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  1. #1
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    What i mess up on the picture

    Hi,

    I realised, that since i haven't used wide agnle lens before, i tend to get bend horizon on my images.

    Not exactly sure what part of the settings i mess up. Too wide aperture or what?

    Good example is my church yard picture flickr.com/kasaari is the image called Church by night, also on the week 42 assigments.

    Would love to get hold on that issue =)

  2. #2
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    And one thing popped to my mind...since i was before trying to catch some auroras....my focus was in infinity....and i just then didn't change the settings at all for this image

  3. #3
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    FYI, on FF it starts becoming noticeable below 24mm.

    Look at this sample at 11mm
    http://www.the-digital-picture.com/R...omp=0&Lens=977

    VS 24mm

    http://www.the-digital-picture.com/R...3&CameraComp=0

  4. #4
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    I think its not you, it is the lens.
    I think you are referring to the distortion a wide angle lens has. That is common at wide angles.
    See this chart.
    If you are using LR to PP I believe it has a function that can correct this if you so choose.

    http://www.the-digital-picture.com/R...istortion.aspx

  5. #5
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    Quote Originally Posted by HDNitehawk View Post
    I think its not you, it is the lens.
    I think you are referring to the distortion a wide angle lens has. That is common at wide angles.
    See this chart.
    If you are using LR to PP I believe it has a function that can correct this if you so choose.

    http://www.the-digital-picture.com/R...istortion.aspx
    The lens i am using is Sigma 10-20mm f/4-5.6 EX DC HSM and looked up the picture and yes had used the lens correction for it also.

  6. #6
    Senior Member jamsus's Avatar
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    Not any lens has the supported correction
    Dogs and cats, living together! Mass hysteria!

    Jamsus

  7. #7
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    Hmm, i think i even used the lens correction to the picture. Gotta look that picture again in LR to see if i can straighten it up. Before getting that lens i read about the review and saw that distortion part also.

  8. #8
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    Yeah, seems that just need to bit look what photoing with that lens.

  9. #9
    Senior Member conropl's Avatar
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    You can fix the distortion manually in light room, but you end up losing part of the picture when you crop it to get back to a standard square or rectangular shape. At that point it defeats the point of using a wide angle. I believe you can repair the trapezoidal effect after repair in PS, but it has been a while since I have done it to tell you how. Best to down load the lens data and let the software do it for you if you can... I believe you can do that in Canon's DPP.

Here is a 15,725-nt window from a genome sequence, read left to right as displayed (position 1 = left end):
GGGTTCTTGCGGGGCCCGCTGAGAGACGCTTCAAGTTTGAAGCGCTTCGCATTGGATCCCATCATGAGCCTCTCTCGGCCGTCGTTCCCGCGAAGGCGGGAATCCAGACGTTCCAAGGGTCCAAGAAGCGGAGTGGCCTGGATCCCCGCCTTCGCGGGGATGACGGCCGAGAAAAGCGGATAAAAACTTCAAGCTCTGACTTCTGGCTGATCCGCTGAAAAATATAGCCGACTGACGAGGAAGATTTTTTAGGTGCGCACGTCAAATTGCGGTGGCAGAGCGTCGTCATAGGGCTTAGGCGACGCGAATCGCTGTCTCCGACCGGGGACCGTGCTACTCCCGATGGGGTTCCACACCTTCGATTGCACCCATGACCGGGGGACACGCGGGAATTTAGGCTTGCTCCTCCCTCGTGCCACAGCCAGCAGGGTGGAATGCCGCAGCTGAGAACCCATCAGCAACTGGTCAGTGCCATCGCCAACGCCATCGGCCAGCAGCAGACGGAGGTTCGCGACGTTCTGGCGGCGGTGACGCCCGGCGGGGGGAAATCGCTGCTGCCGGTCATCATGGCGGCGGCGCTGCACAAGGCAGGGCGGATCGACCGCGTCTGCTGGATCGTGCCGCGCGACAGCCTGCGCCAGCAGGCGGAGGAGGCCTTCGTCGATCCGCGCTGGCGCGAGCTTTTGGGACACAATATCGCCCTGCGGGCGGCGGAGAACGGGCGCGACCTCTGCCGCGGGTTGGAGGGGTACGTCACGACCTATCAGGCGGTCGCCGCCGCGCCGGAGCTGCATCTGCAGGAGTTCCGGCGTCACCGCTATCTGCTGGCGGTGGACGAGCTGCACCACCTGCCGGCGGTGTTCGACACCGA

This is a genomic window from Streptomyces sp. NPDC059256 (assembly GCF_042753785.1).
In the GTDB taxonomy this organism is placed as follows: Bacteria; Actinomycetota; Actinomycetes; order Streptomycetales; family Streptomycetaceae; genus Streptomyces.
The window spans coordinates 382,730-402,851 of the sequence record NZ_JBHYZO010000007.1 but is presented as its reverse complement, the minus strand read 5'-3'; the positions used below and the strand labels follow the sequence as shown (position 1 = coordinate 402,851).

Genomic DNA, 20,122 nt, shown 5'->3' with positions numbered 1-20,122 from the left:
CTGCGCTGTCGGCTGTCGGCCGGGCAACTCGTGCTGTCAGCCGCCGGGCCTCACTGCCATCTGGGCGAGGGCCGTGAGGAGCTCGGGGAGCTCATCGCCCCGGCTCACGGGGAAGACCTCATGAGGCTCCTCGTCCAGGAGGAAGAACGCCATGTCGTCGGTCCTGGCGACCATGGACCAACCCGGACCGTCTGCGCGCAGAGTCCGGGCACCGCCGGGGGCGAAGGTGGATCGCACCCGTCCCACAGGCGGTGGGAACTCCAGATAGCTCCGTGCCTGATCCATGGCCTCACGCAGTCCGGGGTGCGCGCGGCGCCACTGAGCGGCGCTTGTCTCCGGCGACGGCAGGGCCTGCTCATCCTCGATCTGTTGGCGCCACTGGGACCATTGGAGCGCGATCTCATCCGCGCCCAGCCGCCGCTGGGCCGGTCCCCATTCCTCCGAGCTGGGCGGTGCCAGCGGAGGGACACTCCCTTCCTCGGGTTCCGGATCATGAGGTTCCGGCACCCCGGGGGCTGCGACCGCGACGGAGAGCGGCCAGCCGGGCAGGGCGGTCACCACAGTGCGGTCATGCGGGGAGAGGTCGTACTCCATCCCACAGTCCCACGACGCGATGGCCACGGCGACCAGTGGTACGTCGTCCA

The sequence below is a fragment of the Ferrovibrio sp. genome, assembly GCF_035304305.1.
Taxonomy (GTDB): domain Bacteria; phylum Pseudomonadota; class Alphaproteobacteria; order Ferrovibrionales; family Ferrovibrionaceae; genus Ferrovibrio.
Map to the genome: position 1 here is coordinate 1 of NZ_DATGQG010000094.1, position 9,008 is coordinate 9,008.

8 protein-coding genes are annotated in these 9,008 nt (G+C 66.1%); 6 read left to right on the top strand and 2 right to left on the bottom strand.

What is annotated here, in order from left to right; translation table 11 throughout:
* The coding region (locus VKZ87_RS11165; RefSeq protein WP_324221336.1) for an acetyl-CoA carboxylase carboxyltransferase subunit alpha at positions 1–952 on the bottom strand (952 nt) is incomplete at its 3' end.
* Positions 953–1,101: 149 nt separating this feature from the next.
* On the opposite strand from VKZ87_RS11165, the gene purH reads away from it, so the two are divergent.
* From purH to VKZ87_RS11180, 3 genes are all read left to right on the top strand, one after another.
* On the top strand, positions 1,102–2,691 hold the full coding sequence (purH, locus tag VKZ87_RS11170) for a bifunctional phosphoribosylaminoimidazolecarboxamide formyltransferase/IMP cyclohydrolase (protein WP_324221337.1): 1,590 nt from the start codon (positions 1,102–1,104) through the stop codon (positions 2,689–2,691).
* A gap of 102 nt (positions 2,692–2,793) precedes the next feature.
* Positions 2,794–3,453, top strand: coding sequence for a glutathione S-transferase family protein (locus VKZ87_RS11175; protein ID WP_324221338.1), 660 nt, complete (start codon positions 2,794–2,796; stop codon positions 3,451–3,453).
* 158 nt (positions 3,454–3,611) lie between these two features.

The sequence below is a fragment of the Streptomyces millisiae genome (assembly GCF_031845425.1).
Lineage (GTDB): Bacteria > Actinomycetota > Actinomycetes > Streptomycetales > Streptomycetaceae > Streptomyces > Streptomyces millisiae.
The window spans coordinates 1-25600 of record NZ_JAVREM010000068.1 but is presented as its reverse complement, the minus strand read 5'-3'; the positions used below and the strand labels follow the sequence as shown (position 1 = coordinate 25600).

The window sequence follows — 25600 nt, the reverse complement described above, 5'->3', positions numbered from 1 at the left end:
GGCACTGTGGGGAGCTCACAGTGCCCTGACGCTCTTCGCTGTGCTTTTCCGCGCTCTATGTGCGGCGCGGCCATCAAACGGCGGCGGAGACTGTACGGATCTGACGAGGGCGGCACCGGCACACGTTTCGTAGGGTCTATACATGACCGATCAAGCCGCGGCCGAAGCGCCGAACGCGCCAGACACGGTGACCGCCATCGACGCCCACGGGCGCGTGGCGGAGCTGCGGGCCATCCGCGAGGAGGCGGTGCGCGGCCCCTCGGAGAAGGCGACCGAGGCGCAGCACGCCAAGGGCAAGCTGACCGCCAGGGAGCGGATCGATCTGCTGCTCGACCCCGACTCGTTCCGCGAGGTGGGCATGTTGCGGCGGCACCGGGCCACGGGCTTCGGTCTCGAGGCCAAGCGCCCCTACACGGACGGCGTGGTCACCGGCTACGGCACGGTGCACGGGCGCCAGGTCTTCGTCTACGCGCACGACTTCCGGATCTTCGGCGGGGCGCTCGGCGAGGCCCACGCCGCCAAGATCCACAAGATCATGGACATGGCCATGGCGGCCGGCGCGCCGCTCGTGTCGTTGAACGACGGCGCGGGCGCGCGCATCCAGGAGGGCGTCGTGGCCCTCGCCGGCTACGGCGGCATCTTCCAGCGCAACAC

To reduce the distortion, try to put vertical lines or horizontal lines that you do not want distorted as close to center frame as possible, and then straighten (or partially straighten) in post processing. Not always the best composition, but neither is the distortion sometimes. It is all about give and take to come up with a good balance.

    As an example, I run into this distortion with lighthouses. Good composition would put the lighthouse off center to one side or the other. But then, it leans inward due to distortion. So I move it a little more towards the center, and leave a little room to straighten and crop the composition to what I want in PP.

    At 24 mm, I find it quite noticeable in the situation described above, and I plan accordingly. Or ignore it... there are many that do not seem to mind the distortion.

    Pat
    5DS R, 1D X, 7D, Sigma 10-20mm f/4-5.6, 24mm f/1.4L II, 16-35mm f/4L IS, 24-105mm f/4L, 50mm f/1.8, 100mm Macro f/2.8L, 70-200mm f/2.8L IS II, 100-400mm f/4.5-5.6L, 580EX-II
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  10. #10
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    Take a look at this video, LR has many tools to fix all types of distortion.
    https://helpx.adobe.com/lightroom/ho...orrection.html
    There is a difference between the distortion that comes from the lens itself and distortion that comes from the perspective you shoot.
    Do not confuse the two.

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